7. 7. Originally created as centres of scientific research where potential commercial crops could be tested, the great tropical botanical gardens also played a major role in the dispersal of ornamental plants throughout the world. Most were designed to provide aesthetic pleasure as well as to serve as a showcase for collections. The most profound botanical gardens are in Mauritius, Java, Sri Lanka, Singapore, Malaya and Hawaii. BOTANICAL GARDEN
  8. 8. Both urban areas and private gardens planted by Europeans who settled in various colonial possessions drew their inspirations from the remembered landscapes of home, particularly in the use of neatly clipped lawns and tree-lined drives. The influence of these arrangements on contemporary garden was considerable and extended to a number of hot weather countries- Thailand, for example- which had never undergone the colonial experience. COLONIAL STYLE
  9. 9. The pride of most of the Early Europeans who came to the tropicscolonial houses was the had conflicting emotions about thislawn. Great efforts were environment. They wanted a moremade to grow English controlled landscape, in part to conjureflowers. The blend of up nostalgic memories of home but alsoapparently wild and symbolically to repel the riotous junglemeticulously maintained that loomed on all sides.areas was a reflection ofthe European movementaway from the rigidlyformal plantings towardsthe randomarrangements of nature.Tropical countriesprovided idealopportunities forcreating such landscapes.In doing so they foreveraltered local aestheticconcepts and led directlyto the gardens of today.
  10. 10. At its best, the tropical garden is an artful blend of contrasting effects of wild looking areas and others meticulously maintained, of sun and shade, of artificial and natural features. But it must be planned for continual growth and constantly altering vistas, thus presenting a challenge to gardeners.These gardens have been used all over the world in hotels, orchards, libraries etc. some of the most beautiful ones are in Singapore, Phuket, Bangkok, Hawaii, Bali THE CONTEMPORARY TROPICAL GARDEN
  11. 11. In tropical as in temperate gardens, the ultimate success of a landscape design depends not only on the selection and arrangements of plant materials but also on the skill with which assorted features are employed to enhance its natural beauty. A path of unusual design or walkway of unusual design and texture, a fence or wall that manages to be attractive, imaginative use of lighting, ornamental fountains, pools, or even extensive artificial lakes all can be vital in creating the special atmosphere that makes a particular garden memorable. GARDEN FEATURES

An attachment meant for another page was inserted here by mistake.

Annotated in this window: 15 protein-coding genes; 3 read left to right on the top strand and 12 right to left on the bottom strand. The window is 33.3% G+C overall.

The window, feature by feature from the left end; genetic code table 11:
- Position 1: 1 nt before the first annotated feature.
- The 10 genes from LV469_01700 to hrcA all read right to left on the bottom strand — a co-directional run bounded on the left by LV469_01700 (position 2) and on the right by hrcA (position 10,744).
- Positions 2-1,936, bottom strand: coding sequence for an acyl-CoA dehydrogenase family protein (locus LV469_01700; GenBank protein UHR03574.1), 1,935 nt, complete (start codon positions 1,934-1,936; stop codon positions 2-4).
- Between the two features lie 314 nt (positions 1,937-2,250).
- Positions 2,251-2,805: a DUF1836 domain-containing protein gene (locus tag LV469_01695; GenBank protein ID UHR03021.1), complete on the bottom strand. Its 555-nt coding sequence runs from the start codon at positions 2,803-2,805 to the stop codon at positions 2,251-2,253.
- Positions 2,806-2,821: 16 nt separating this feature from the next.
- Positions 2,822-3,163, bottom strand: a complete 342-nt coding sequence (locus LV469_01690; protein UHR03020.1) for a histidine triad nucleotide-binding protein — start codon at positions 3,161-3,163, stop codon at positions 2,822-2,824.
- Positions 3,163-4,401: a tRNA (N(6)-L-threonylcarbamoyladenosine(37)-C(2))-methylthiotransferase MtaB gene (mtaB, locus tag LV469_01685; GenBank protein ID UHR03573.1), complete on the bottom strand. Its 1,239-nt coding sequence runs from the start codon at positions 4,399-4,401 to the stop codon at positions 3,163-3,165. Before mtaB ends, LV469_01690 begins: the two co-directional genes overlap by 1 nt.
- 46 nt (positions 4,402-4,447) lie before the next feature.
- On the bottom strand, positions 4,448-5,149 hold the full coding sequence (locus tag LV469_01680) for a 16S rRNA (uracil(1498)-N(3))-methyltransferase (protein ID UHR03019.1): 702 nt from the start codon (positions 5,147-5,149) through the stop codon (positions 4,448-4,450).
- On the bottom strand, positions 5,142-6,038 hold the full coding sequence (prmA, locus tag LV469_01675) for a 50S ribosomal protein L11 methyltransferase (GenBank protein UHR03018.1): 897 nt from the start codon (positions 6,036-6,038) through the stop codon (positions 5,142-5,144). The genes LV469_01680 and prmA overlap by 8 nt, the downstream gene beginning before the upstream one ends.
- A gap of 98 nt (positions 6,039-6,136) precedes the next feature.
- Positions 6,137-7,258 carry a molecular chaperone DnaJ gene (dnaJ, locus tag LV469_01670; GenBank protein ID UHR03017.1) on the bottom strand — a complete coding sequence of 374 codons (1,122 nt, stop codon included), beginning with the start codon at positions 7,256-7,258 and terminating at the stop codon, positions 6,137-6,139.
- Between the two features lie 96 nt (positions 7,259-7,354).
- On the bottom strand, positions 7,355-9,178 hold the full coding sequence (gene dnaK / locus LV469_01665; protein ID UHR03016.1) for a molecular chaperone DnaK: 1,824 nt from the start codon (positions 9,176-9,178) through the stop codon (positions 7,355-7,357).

12. 12. Walkways are not only essential to most garden design but also add to their overall effectiveness. An interesting pattern of bricks or other material can turn a path into more than a simply a means of getting from one part to another. PATHWAYS
  13. 13. The variety of structures, statuary, and other decorative garden features is almost endless. Larger areas can accommodate an ornamental pavilion, orchid house, or aviary while rocks, wood, metal, or ceramic figures, large water jars planted with lilies or displayed merely as objects of beauty can be placed anywhere. GARDEN ORNAMENTS
  14. 14. These are necessary to screen out certain areas. They can be enhanced in a number of ways, however, by almost covering them with a luxuriant display of plants, by building on a series of levels so that the wall becomes a part of the garden or accentuate them through imaginative materials. WALLS AND FENCES
  15. 15. Fences can act as protection from the undesirable elements but still can provide visual connection like in the sketch. The owners of the house own only a small piece of land but can see the whole farm for the grazing of animals.WALLS AND FENCES